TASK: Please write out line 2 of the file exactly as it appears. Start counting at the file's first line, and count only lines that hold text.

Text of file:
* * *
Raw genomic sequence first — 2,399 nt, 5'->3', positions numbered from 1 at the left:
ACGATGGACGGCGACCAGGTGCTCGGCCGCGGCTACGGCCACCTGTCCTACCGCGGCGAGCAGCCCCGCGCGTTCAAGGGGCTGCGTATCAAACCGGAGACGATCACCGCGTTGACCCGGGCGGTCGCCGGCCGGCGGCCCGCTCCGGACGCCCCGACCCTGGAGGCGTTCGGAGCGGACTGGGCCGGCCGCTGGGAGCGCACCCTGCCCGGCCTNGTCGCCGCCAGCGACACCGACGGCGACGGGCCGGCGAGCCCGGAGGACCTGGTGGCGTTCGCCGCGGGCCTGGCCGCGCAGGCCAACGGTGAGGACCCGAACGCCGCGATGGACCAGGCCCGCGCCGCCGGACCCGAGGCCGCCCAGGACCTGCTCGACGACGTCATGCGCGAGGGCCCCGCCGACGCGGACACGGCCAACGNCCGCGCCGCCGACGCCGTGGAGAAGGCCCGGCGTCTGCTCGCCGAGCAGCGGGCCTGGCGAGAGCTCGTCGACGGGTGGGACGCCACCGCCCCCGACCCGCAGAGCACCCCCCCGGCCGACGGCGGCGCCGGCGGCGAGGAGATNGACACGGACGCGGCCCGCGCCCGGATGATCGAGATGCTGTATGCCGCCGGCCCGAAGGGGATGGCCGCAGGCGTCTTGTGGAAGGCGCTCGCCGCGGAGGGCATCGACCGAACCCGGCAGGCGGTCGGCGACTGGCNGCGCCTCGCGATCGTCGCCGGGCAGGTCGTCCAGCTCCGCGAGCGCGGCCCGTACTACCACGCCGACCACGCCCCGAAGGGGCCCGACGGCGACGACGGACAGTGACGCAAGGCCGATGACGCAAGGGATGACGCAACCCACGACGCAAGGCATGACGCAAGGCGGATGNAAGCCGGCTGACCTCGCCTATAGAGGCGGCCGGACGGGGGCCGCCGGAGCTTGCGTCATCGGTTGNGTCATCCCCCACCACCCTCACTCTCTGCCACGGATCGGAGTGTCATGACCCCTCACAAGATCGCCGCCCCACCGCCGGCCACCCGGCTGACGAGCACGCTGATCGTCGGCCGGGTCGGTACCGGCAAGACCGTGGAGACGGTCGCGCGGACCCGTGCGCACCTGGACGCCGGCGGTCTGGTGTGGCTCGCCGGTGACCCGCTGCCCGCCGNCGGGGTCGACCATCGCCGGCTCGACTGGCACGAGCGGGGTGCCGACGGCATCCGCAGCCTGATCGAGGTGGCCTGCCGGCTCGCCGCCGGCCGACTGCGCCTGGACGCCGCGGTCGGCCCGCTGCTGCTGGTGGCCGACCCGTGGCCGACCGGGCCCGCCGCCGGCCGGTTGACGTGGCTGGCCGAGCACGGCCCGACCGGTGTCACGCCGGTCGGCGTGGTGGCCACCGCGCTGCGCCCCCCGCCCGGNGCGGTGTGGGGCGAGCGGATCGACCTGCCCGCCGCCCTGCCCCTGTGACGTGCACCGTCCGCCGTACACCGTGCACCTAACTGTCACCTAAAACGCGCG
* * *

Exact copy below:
ACGATGGACGGCGACCAGGTGCTCGGCCGCGGCTACGGCCACCTGTCCTACCGCGGCGAGCAGCCCCGCGCGTTCAAGGGGCTGCGTATCAAACCGGAGACGATCACCGCGTTGACCCGGGCGGTCGCCGGCCGGCGGCCCGCTCCGGACGCCCCGACCCTGGAGGCGTTCGGAGCGGACTGGGCCGGCCGCTGGGAGCGCACCCTGCCCGGCCTNGTCGCCGCCAGCGACACCGACGGCGACGGGCCGGCGAGCCCGGAGGACCTGGTGGCGTTCGCCGCGGGCCTGGCCGCGCAGGCCAACGGTGAGGACCCGAACGCCGCGATGGACCAGGCCCGCGCCGCCGGACCCGAGGCCGCCCAGGACCTGCTCGACGACGTCATGCGCGAGGGCCCCGCCGACGCGGACACGGCCAACGNCCGCGCCGCCGACGCCGTGGAGAAGGCCCGGCGTCTGCTCGCCGAGCAGCGGGCCTGGCGAGAGCTCGTCGACGGGTGGGACGCCACCGCCCCCGACCCGCAGAGCACCCCCCCGGCCGACGGCGGCGCCGGCGGCGAGGAGATNGACACGGACGCGGCCCGCGCCCGGATGATCGAGATGCTGTATGCCGCCGGCCCGAAGGGGATGGCCGCAGGCGTCTTGTGGAAGGCGCTCGCCGCGGAGGGCATCGACCGAACCCGGCAGGCGGTCGGCGACTGGCNGCGCCTCGCGATCGTCGCCGGGCAGGTCGTCCAGCTCCGCGAGCGCGGCCCGTACTACCACGCCGACCACGCCCCGAAGGGGCCCGACGGCGACGACGGACAGTGACGCAAGGCCGATGACGCAAGGGATGACGCAACCCACGACGCAAGGCATGACGCAAGGCGGATGNAAGCCGGCTGACCTCGCCTATAGAGGCGGCCGGACGGGGGCCGCCGGAGCTTGCGTCATCGGTTGNGTCATCCCCCACCACCCTCACTCTCTGCCACGGATCGGAGTGTCATGACCCCTCACAAGATCGCCGCCCCACCGCCGGCCACCCGGCTGACGAGCACGCTGATCGTCGGCCGGGTCGGTACCGGCAAGACCGTGGAGACGGTCGCGCGGACCCGTGCGCACCTGGACGCCGGCGGTCTGGTGTGGCTCGCCGGTGACCCGCTGCCCGCCGNCGGGGTCGACCATCGCCGGCTCGACTGGCACGAGCGGGGTGCCGACGGCATCCGCAGCCTGATCGAGGTGGCCTGCCGGCTCGCCGCCGGCCGACTGCGCCTGGACGCCGCGGTCGGCCCGCTGCTGCTGGTGGCCGACCCGTGGCCGACCGGGCCCGCCGCCGGCCGGTTGACGTGGCTGGCCGAGCACGGCCCGACCGGTGTCACGCCGGTCGGCGTGGTGGCCACCGCGCTGCGCCCCCCGCCCGGNGCGGTGTGGGGCGAGCGGATCGACCTGCCCGCCGCCCTGCCCCTGTGACGTGCACCGTCCGCCGTACACCGTGCACCTAACTGTCACCTAAAACGCGCG